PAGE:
What next? Thoughts from MWCC Board President, Ethan Kunard, on the Annual Meeting
Last month’s annual meeting brought watershed groups, conservation professionals, agency personnel (and directors), Big Sky Watershed Corps members, and private individuals together for a day of learning, networking, and discussion. We were fortunate to be joined by Mark Haggerty of Headwaters Economics, and we had the unique opportunity to hear from our state agency panelists. With the room nearly filled to capacity with some of the brightest minds in Montana’s conservation field, there was opportunity for great discussion and networking throughout the day. These information sharing opportunities are at the core of MWCC’s work, and are a central part of our mission as we work to unite Montana’s watershed communities.
Another integral part of this mission is to support Montana’s watershed communities. As the list of conservation challenges and concerns continues to stack up around the state, we want to ensure the services we provide are the ones most essential to advancing the work of our partners and local watershed groups. As MWCC comes out of a multi-year planning process, we’ve identified strategies and approaches to guide our efforts using feedback from our partner network. From this feedback, we heard several common themes from a diverse collection of organizations about the needs most important to groups around the state. The needs from this assessment come with little surprise, as funding, technical resources, story-telling, and networking connections, were all at the top of the list. Our task now, as an organization, is to formulate ways to turn these needs into tangible products and services that help communities advance natural resource stewardship around Montana.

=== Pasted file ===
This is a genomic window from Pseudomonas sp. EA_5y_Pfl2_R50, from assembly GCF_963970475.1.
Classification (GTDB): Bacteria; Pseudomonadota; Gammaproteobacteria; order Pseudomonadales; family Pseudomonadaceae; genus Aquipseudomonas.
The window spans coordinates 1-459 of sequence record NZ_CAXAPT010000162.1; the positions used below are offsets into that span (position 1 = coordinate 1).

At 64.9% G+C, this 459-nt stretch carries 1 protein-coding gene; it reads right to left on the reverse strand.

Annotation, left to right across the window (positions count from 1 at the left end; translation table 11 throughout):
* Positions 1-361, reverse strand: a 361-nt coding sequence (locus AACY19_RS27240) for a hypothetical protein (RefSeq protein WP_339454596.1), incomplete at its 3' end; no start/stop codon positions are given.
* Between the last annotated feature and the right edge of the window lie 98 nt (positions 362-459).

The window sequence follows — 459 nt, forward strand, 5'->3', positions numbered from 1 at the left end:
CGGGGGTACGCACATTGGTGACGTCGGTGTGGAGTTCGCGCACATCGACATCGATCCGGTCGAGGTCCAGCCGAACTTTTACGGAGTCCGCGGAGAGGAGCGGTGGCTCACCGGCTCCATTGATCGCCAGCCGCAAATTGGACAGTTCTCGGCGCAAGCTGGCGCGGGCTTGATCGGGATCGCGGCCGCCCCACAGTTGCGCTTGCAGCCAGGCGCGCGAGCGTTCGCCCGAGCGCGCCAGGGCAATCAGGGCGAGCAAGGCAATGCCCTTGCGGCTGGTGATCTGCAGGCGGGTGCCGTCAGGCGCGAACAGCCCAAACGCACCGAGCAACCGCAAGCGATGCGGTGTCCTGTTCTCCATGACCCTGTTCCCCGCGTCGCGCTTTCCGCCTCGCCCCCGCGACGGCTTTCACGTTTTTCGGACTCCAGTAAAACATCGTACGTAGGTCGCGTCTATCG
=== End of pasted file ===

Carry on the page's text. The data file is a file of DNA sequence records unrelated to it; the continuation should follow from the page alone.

Addressing these complex challenges requires innovative solutions. As we see large swings in funding and assistance from our agency partners, we must find ways of adapting that enhance the sustainability of our local conservation and watershed groups. One adaptation strategy, which we discussed at the annual meeting, is formalizing a more widespread recognition of these local community organizations. By nature, Montana’s watershed groups are locally-based, locally-led, and locally-driven. Undoubtedly, those key elements will remain in place. There are some shared principles, however, that many groups in our network have in common that make this “watershed approach” unique. Coalescing around these principles and recognizing the successful approach of Montana’s watershed groups has the potential to provide another level of legitimacy that elevates all of our efforts.
After listening to feedback from the afternoon discussions at our annual meeting, it seems evident that people in the watershed community see a benefit to developing and promoting the model in which we work (i.e., the “watershed approach”). Many organizations and individuals see a value in exploring methods through which watershed groups can gain more capacity and support for their role in natural resource stewardship. At this time, however, there remains uncertainty in the value of creating specific legislation articulating the principles of this model.
We recognize there are some fundamental questions that need to be addressed before we begin laying the groundwork for any further discussions on this topic. Therefore, over the coming months, MWCC will apply the leadership and expertise within our Board of Directors to work closely with the watershed community as we answer these questions and explore new opportunities to support local conservation efforts. Additionally, the staff and board at MWCC will continue working on several new initiatives we’ve developed to promote and assist the work of watershed groups around the state.
We are truly grateful to have such a supportive and diverse network of dedicated organizations and individuals in regions around the state. As MWCC continues developing new strategies to meet the challenges facing watershed groups, we will continue to listen and adapt as we fulfill our vision of strengthening Montana’s watershed communities.
Contact: Email our Executive Director, Erin Farris-Olsen (email@example.com), to learn about opportunities to participate in future discussions, and visit mtwatersheds.org to learn more about our upcoming work.